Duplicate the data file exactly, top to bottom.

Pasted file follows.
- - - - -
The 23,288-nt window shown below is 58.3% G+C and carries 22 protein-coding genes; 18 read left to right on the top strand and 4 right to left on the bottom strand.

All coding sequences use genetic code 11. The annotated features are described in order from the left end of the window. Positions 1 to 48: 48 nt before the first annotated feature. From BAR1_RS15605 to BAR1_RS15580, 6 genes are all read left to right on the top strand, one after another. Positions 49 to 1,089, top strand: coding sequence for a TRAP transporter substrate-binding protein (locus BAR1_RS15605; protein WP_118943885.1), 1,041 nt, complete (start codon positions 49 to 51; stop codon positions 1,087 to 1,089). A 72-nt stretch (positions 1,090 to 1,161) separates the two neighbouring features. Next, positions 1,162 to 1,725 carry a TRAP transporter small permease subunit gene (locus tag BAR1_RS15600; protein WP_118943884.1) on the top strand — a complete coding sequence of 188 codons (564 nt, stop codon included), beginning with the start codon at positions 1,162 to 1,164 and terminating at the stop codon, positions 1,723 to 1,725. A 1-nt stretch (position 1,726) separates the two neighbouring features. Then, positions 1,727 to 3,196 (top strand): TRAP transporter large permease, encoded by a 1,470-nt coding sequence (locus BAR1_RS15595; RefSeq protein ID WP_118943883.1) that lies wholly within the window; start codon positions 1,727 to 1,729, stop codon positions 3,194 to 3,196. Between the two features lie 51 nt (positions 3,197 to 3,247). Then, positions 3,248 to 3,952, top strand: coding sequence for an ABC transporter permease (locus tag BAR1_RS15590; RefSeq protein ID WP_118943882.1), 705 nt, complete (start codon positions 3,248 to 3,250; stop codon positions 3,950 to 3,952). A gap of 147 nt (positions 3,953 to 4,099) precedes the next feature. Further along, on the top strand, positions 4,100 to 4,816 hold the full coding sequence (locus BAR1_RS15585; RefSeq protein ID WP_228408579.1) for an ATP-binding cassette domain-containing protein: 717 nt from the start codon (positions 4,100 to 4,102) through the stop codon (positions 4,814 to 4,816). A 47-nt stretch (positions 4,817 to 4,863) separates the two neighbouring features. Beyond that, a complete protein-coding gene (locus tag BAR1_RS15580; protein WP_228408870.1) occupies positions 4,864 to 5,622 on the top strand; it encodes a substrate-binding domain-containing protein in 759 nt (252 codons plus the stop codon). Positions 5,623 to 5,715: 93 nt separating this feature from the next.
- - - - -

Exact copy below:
The 23,288-nt window shown below is 58.3% G+C and carries 22 protein-coding genes; 18 read left to right on the top strand and 4 right to left on the bottom strand.

All coding sequences use genetic code 11. The annotated features are described in order from the left end of the window. Positions 1 to 48: 48 nt before the first annotated feature. From BAR1_RS15605 to BAR1_RS15580, 6 genes are all read left to right on the top strand, one after another. Positions 49 to 1,089, top strand: coding sequence for a TRAP transporter substrate-binding protein (locus BAR1_RS15605; protein WP_118943885.1), 1,041 nt, complete (start codon positions 49 to 51; stop codon positions 1,087 to 1,089). A 72-nt stretch (positions 1,090 to 1,161) separates the two neighbouring features. Next, positions 1,162 to 1,725 carry a TRAP transporter small permease subunit gene (locus tag BAR1_RS15600; protein WP_118943884.1) on the top strand — a complete coding sequence of 188 codons (564 nt, stop codon included), beginning with the start codon at positions 1,162 to 1,164 and terminating at the stop codon, positions 1,723 to 1,725. A 1-nt stretch (position 1,726) separates the two neighbouring features. Then, positions 1,727 to 3,196 (top strand): TRAP transporter large permease, encoded by a 1,470-nt coding sequence (locus BAR1_RS15595; RefSeq protein ID WP_118943883.1) that lies wholly within the window; start codon positions 1,727 to 1,729, stop codon positions 3,194 to 3,196. Between the two features lie 51 nt (positions 3,197 to 3,247). Then, positions 3,248 to 3,952, top strand: coding sequence for an ABC transporter permease (locus tag BAR1_RS15590; RefSeq protein ID WP_118943882.1), 705 nt, complete (start codon positions 3,248 to 3,250; stop codon positions 3,950 to 3,952). A gap of 147 nt (positions 3,953 to 4,099) precedes the next feature. Further along, on the top strand, positions 4,100 to 4,816 hold the full coding sequence (locus BAR1_RS15585; RefSeq protein ID WP_228408579.1) for an ATP-binding cassette domain-containing protein: 717 nt from the start codon (positions 4,100 to 4,102) through the stop codon (positions 4,814 to 4,816). A 47-nt stretch (positions 4,817 to 4,863) separates the two neighbouring features. Beyond that, a complete protein-coding gene (locus tag BAR1_RS15580; protein WP_228408870.1) occupies positions 4,864 to 5,622 on the top strand; it encodes a substrate-binding domain-containing protein in 759 nt (252 codons plus the stop codon). Positions 5,623 to 5,715: 93 nt separating this feature from the next.